Before turning off the lights for the night, I did some edge planing in the black vice. Nice. The bench didn’t budge or rock. :)

Next project: putting up walls in the dungeon using pallets!

5 comments so far

View luv2learn's profile


2998 posts in 2907 days

#1 posted 04-19-2015 02:58 PM

Paul, no need to apologize for shopping at Harbor Freight. For many of us woodworking hobbiest that is our favorite store. I was one happy guy when a Harbor Freight opened in our town. The bench with your modifications ought to serve you well.

-- Lee - Northern idaho~"If the women don't find you handsome, at least they ought to find you handy"~ Red Green

View technoslick's profile


764 posts in 1964 days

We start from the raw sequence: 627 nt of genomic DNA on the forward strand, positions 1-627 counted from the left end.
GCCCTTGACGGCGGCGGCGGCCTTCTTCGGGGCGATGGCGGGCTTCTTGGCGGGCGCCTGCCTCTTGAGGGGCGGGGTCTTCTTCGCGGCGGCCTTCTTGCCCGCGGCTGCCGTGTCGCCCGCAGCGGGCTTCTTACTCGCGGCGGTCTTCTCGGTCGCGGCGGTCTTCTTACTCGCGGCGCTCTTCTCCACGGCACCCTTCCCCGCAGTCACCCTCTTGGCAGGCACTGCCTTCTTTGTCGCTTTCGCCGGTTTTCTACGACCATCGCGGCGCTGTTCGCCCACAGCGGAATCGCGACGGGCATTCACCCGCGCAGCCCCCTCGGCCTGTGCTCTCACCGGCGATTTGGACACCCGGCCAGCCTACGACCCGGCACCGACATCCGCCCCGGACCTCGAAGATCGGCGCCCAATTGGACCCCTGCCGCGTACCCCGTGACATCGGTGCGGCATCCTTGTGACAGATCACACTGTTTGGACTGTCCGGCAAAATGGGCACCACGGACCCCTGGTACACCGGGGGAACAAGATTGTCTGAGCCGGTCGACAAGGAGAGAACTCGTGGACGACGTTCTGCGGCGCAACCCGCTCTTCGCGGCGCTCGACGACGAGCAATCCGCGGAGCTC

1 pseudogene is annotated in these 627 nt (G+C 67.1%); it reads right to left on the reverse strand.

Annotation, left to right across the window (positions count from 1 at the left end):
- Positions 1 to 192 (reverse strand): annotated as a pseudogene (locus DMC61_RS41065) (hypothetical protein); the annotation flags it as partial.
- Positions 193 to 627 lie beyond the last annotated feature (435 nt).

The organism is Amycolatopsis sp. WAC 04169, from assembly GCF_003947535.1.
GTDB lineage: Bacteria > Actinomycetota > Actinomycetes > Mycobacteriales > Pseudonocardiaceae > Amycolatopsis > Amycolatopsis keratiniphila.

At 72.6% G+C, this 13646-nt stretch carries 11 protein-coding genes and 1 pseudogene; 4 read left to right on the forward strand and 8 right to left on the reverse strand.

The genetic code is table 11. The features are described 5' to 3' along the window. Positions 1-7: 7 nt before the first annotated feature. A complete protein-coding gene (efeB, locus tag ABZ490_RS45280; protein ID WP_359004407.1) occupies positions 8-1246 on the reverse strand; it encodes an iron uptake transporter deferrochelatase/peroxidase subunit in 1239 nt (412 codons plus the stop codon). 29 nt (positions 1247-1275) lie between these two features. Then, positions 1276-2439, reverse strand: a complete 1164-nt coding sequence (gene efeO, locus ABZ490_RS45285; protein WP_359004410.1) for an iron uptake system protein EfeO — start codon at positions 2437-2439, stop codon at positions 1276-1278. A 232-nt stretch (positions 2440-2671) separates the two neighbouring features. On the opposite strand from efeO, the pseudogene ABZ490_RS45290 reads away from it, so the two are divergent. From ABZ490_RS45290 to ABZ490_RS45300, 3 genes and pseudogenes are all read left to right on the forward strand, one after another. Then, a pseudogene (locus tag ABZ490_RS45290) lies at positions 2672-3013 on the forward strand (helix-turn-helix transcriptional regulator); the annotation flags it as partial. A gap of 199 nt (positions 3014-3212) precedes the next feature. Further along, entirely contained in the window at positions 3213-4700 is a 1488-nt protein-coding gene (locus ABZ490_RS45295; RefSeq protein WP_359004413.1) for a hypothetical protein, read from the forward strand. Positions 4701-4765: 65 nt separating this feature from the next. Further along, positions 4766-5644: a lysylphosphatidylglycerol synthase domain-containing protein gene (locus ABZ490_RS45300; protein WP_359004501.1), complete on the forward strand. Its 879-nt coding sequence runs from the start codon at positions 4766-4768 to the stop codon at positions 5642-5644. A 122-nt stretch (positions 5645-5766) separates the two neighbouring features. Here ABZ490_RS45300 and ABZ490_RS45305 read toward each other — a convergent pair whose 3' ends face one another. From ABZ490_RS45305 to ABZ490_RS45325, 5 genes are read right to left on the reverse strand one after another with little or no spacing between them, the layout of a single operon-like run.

#2 posted 04-19-2015 03:35 PM

If I could be so lucky as to have a Harbor Freight in my little city, they would be my candy store, Lee. :)

Time will tell how well the bench works out for me. This, and the modified desk-turned-bench conversion I assembled this on, will make it possible for me to work on larger projects. The dungeon workshop is slowly coming together.

View handsawgeek's profile


663 posts in 2000 days

#3 posted 05-21-2015 02:58 PM

Hey, Paul,
No shame in shopping at Harbor Fright. I pop in there myself once’t in a while to see what’s new.
This looks like it will be a very servicable workbench!
Heck, my bench is all made out of scrounged construction site lumber with an old solid core door for a top. Works fine for me and the price was right!
Have fun!

-- Ed

View davidroberts's profile


1027 posts in 4090 days

#4 posted 05-26-2015 07:51 PM

I bought a HR bench at a divorce, er garage sale for $40, assembled and unused. Hard to pass up. Using at the moment for storage but would like to beef it up. Not a bad bench for the price, and respectable when on sale at HF. My HF brad nailer outlasted a Porter Cable. There are some diamonds in that pile of coal.